Alexander Payne is at his best when exploring familial tribulations in idyllic settings. It's been seven years since his last film Sideways (itself a touching yet comedic drama about pre-marital woes in the California winelands) bagged him an Oscar for Best Adapted Screenplay and another four nominations for the film. In The Descendants he has done it again, being nominated 5 times and in four of the same categories. This time he tackles on parenting, grief and dynastical haggling in picturesque Hawaii, and pulls it off with characteristic ease. See the full review after the jump.
George Clooney is Matt King, a Hawaiian lawyer, land baron and father who is forced to re-examine his life in light of recent tragic events. The events in question include a boating accident which left his wife in a coma and the discovery that she had been having an affair at the time. What's more, his two daughters - mischievous tomboy Scottie (Amara Miller) and troubled teenager Alexandra (Shailene Woodley) - need him more than ever. Having always been the back-up parent, the understudy, this proves to be the greatest challenge of all.
It's a joy to behold the journey undertaken by the King family and Sid, a dopey friend of Alexandra's whose purpose in the film starts out as comic relief but reveals itself to be far more than that. Faced by three wildly contrasting situations - the accident, the affair and a massive impending business decision which has implications not only for the King family but for the whole of Hawaii - the odd little quartet have no choice but to work as a team, and what a team they are!
Payne is one of the best in the business when it comes to treading the line between comedy and drama, and The Descendants brims with sharp wit, inappropriate language and genuine emotion: the makings of a journey as tragically humorous for the audience as it is for the characters. The beautiful scenery and soulful, folksy soundtrack give the film a distinctly Hawaiian atmosphere, another aspect that contrasts so beautifully with the realistic and tragic challenges faced by the characters.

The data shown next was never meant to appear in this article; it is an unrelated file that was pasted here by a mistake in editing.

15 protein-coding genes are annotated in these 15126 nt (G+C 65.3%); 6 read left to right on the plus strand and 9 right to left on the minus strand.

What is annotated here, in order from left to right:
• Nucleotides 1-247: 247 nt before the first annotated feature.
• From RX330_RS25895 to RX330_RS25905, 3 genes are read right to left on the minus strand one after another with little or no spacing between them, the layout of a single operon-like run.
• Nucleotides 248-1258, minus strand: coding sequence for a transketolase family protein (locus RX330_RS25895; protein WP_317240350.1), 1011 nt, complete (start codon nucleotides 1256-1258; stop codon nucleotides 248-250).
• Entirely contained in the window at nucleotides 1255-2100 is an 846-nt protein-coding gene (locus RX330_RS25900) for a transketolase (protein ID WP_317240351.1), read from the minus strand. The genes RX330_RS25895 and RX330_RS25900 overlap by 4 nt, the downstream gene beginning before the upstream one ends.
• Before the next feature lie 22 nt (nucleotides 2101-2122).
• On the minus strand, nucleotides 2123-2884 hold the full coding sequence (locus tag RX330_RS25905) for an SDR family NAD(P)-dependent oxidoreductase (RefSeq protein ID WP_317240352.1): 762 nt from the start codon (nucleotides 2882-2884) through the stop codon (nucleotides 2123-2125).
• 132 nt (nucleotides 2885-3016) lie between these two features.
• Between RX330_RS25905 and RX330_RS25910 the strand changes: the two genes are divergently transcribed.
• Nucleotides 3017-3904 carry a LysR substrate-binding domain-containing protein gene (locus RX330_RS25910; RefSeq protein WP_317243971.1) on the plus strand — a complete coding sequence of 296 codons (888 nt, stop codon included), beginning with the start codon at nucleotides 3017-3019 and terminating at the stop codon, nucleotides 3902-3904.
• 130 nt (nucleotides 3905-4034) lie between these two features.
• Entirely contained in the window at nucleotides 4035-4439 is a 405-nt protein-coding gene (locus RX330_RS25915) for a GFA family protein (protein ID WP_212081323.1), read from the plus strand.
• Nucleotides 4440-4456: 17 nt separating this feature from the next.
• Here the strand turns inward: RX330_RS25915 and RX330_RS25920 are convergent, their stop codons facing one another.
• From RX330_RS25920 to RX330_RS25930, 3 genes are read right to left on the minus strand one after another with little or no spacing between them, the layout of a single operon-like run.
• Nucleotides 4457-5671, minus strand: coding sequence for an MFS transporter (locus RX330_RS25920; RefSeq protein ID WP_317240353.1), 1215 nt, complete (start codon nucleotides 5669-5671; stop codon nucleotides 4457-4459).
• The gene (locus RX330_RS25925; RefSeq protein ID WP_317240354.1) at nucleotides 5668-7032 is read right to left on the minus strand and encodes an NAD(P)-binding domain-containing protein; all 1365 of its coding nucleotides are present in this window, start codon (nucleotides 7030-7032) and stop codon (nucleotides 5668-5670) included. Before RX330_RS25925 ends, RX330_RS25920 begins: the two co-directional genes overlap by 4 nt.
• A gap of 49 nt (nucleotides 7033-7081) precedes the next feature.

A film of this nature would never succeed on story, scenery and soundtrack alone. Without phenomenal performances by the actors, the drama would simply be lost on the audience. Fortunately though, George Clooney, having missed his chance to work with Alexander Payne on Sideways, gives one of the performances of his career. That being said, the best performance in the film was that of newcomer Shailene Woodley. She was wonderful as Clooney's teenage daughter, and their pairing was the highlight of the movie. It's a pity though: Clooney is a shoo-in for Best Actor this year and Woodley wasn't even nominated. 2011 really was a year for female performances!
What are The Descendants' award prospects then? It hasn't done too badly so far, but my personal view is that it won't take home the Best Picture Award this year. Whereas initially it was impossible to separate this film and The Artist, I think the latter (or even Hugo) will take home the gold. A Best Picture winner requires that something extra (almost a gimmick) to grab the Academy's vote, and The Descendants is just too close to everyday life for their tastes. Of course, that doesn't mean it's not a beautiful film. Clooney is going to take Best Actor, and Payne might get Best Adapted Screenplay, but that's where it will end.
Verdict? Brimming with beauty, realism, emotion and humour, The Descendants is yet another triumphant dissection of the American family from Alexander Payne.